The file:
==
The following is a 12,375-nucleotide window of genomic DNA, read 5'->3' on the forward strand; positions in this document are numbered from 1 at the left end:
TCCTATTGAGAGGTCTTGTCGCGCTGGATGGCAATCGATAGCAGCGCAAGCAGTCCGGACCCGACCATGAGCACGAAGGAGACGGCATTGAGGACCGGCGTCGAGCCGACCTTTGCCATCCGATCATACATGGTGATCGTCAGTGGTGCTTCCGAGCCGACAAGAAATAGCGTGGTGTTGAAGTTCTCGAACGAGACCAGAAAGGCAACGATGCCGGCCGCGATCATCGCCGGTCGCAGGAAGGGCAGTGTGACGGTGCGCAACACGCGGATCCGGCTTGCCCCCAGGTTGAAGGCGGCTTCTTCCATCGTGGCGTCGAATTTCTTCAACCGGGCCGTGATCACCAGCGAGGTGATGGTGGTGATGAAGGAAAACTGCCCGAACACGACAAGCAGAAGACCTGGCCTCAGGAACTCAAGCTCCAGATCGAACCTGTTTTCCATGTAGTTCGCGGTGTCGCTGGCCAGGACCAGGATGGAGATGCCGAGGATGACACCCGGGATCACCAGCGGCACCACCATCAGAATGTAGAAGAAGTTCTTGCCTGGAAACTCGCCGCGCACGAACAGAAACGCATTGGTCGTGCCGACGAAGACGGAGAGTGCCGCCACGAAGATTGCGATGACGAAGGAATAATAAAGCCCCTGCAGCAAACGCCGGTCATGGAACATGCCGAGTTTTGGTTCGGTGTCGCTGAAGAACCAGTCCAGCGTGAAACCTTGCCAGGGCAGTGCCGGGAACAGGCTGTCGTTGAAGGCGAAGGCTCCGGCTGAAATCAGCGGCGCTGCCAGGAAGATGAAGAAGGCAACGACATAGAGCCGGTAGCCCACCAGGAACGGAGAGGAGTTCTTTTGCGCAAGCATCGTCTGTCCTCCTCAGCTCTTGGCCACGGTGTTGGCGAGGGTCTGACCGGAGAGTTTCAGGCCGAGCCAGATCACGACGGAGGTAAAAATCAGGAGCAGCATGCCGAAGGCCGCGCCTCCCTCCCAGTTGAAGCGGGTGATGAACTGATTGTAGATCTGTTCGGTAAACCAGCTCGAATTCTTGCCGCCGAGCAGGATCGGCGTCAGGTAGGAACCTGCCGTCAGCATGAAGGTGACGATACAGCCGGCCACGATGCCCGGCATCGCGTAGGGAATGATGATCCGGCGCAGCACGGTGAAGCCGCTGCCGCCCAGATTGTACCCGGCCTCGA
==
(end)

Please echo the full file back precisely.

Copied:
The following is a 12,375-nucleotide window of genomic DNA, read 5'->3' on the forward strand; positions in this document are numbered from 1 at the left end:
TCCTATTGAGAGGTCTTGTCGCGCTGGATGGCAATCGATAGCAGCGCAAGCAGTCCGGACCCGACCATGAGCACGAAGGAGACGGCATTGAGGACCGGCGTCGAGCCGACCTTTGCCATCCGATCATACATGGTGATCGTCAGTGGTGCTTCCGAGCCGACAAGAAATAGCGTGGTGTTGAAGTTCTCGAACGAGACCAGAAAGGCAACGATGCCGGCCGCGATCATCGCCGGTCGCAGGAAGGGCAGTGTGACGGTGCGCAACACGCGGATCCGGCTTGCCCCCAGGTTGAAGGCGGCTTCTTCCATCGTGGCGTCGAATTTCTTCAACCGGGCCGTGATCACCAGCGAGGTGATGGTGGTGATGAAGGAAAACTGCCCGAACACGACAAGCAGAAGACCTGGCCTCAGGAACTCAAGCTCCAGATCGAACCTGTTTTCCATGTAGTTCGCGGTGTCGCTGGCCAGGACCAGGATGGAGATGCCGAGGATGACACCCGGGATCACCAGCGGCACCACCATCAGAATGTAGAAGAAGTTCTTGCCTGGAAACTCGCCGCGCACGAACAGAAACGCATTGGTCGTGCCGACGAAGACGGAGAGTGCCGCCACGAAGATTGCGATGACGAAGGAATAATAAAGCCCCTGCAGCAAACGCCGGTCATGGAACATGCCGAGTTTTGGTTCGGTGTCGCTGAAGAACCAGTCCAGCGTGAAACCTTGCCAGGGCAGTGCCGGGAACAGGCTGTCGTTGAAGGCGAAGGCTCCGGCTGAAATCAGCGGCGCTGCCAGGAAGATGAAGAAGGCAACGACATAGAGCCGGTAGCCCACCAGGAACGGAGAGGAGTTCTTTTGCGCAAGCATCGTCTGTCCTCCTCAGCTCTTGGCCACGGTGTTGGCGAGGGTCTGACCGGAGAGTTTCAGGCCGAGCCAGATCACGACGGAGGTAAAAATCAGGAGCAGCATGCCGAAGGCCGCGCCTCCCTCCCAGTTGAAGCGGGTGATGAACTGATTGTAGATCTGTTCGGTAAACCAGCTCGAATTCTTGCCGCCGAGCAGGATCGGCGTCAGGTAGGAACCTGCCGTCAGCATGAAGGTGACGATACAGCCGGCCACGATGCCCGGCATCGCGTAGGGAATGATGATCCGGCGCAGCACGGTGAAGCCGCTGCCGCCCAGATTGTACCCGGCCTCGA